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RELEVANT Recommends

5 things from this week that are worth your time.

With all the books, shows, movies and albums that come out every week, it can be hard to choose what's worth checking out and what's, well, not. At least, it used to be hard. But with RELEVANT Recommends, things are much easier. We give you a list of five things you should be watching, reading or listening to this week.

1. Telegraph Avenue, Michael Chabon: As per usual, Chabon's roller coaster plot lines defy summary, spiraling through a wild mix of characters and their madcap adventures. What is less hard to quantify is Chabron's prose, which remains one of the great wonders of these modern times.

2. Sleepwalk With Me: Comedian Mike Birbiglia's debut directorial effort takes his now famous This American Life monologue about the perils of sleepwalking and turns it into a sweetly endearing, laugh-out-loud exploration of romance, comedy and calling. This is what indie-comedy is supposed to be.

3. Grace Alone, Modern Post: There are few career arcs as curious as that of Dustin Kensrue, the former Thrice-frontman turned rootsy solo artist who is now heading up the rock-worship act, Modern Post. His new act is a gem, an aggressively Cure-esque take on original songs and some old worship favorites.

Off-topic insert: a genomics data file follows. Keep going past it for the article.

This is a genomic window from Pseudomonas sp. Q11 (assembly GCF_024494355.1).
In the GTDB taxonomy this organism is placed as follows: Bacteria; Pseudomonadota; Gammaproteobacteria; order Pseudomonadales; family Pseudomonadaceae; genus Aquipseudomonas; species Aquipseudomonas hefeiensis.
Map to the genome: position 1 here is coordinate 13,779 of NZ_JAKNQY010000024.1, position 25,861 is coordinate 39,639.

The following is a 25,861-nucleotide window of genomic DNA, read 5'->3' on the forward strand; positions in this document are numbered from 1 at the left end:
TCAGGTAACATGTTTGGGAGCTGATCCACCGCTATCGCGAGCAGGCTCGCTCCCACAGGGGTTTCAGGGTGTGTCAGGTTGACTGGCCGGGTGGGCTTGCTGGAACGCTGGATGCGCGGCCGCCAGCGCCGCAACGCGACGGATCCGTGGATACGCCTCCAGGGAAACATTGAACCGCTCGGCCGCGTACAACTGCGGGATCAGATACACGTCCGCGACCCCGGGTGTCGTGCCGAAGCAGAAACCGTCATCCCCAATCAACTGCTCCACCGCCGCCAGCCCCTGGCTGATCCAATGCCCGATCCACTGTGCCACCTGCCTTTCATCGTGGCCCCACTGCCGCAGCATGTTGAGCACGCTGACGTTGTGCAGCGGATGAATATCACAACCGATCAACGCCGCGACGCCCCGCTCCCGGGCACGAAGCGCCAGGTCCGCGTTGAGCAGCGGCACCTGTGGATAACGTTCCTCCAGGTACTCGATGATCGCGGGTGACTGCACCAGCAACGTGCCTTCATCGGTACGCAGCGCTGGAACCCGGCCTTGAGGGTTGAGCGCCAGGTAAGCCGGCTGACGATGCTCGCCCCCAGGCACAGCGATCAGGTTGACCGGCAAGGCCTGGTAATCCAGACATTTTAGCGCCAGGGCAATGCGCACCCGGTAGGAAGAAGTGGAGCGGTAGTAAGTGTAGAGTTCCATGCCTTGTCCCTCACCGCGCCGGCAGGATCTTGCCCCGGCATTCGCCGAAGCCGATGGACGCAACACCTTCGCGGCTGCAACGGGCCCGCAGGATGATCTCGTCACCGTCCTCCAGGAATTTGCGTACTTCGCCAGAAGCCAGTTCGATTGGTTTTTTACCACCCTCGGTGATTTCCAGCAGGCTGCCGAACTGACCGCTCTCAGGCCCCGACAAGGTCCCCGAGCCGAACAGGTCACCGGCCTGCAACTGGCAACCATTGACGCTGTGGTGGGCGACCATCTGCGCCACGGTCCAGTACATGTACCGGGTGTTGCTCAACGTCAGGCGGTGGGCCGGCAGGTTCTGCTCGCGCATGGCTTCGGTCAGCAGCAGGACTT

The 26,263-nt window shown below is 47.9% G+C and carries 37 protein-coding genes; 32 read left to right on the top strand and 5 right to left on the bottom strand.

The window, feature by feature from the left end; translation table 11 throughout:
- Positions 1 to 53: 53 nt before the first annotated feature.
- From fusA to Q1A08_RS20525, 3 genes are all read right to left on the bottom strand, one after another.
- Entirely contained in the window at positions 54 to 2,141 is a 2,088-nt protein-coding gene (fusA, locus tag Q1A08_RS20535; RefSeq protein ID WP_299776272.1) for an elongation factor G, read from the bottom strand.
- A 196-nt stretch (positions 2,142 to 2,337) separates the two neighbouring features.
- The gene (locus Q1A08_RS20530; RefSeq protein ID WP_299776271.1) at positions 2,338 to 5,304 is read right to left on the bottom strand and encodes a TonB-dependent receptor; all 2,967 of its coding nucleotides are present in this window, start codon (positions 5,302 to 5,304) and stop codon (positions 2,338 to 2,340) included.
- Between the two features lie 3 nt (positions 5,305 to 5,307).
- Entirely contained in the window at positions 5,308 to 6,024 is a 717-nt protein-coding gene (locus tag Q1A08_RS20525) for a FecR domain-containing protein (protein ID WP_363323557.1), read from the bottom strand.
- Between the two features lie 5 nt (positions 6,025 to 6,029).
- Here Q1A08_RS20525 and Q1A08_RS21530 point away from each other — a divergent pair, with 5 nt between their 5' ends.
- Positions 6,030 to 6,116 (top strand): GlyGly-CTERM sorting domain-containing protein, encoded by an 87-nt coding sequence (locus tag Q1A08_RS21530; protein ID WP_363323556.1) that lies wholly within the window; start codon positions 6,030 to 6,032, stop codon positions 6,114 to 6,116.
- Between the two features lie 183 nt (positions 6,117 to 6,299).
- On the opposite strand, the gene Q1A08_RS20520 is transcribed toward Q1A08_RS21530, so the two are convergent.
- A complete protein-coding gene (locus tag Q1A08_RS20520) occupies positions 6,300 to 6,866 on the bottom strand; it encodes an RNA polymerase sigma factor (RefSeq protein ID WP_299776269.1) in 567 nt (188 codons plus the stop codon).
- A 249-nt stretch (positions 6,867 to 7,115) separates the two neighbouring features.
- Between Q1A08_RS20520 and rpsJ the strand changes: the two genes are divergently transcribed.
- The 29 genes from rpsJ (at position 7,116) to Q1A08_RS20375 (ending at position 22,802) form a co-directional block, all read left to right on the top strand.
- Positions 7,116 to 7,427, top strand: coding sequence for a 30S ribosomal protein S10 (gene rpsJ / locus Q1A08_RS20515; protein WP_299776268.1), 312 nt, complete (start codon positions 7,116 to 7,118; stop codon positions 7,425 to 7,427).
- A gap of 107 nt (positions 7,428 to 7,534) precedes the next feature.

4. Premium Rush: Otherwise known as "the Joseph Gordon-Levitt bike movie," Premium Rush is better than you might think; a deliriously fun surge of pure adrenaline to cap off the summer movie season that will have you riding your fixie home from the theater faster than you should.

5. Copper: BBC America's foray into the best night of U.S. television is a gritty take on the police force of early America. Think Gangs of New York meets CSI. It's a bold move, setting it toe-to-toe with Breaking Bad and The Newsroom, but with the rickety quirkiness that is the BBC's trademark blended with the rough-and-tumble gruffness of Civil War-era New York, and a plot-line centering around Irish-American cop Kevin "Corky" Corcoran's attempts to rescue a ten-year-old from a brothel, it's ready-made for America's love of television shows about moral grimness.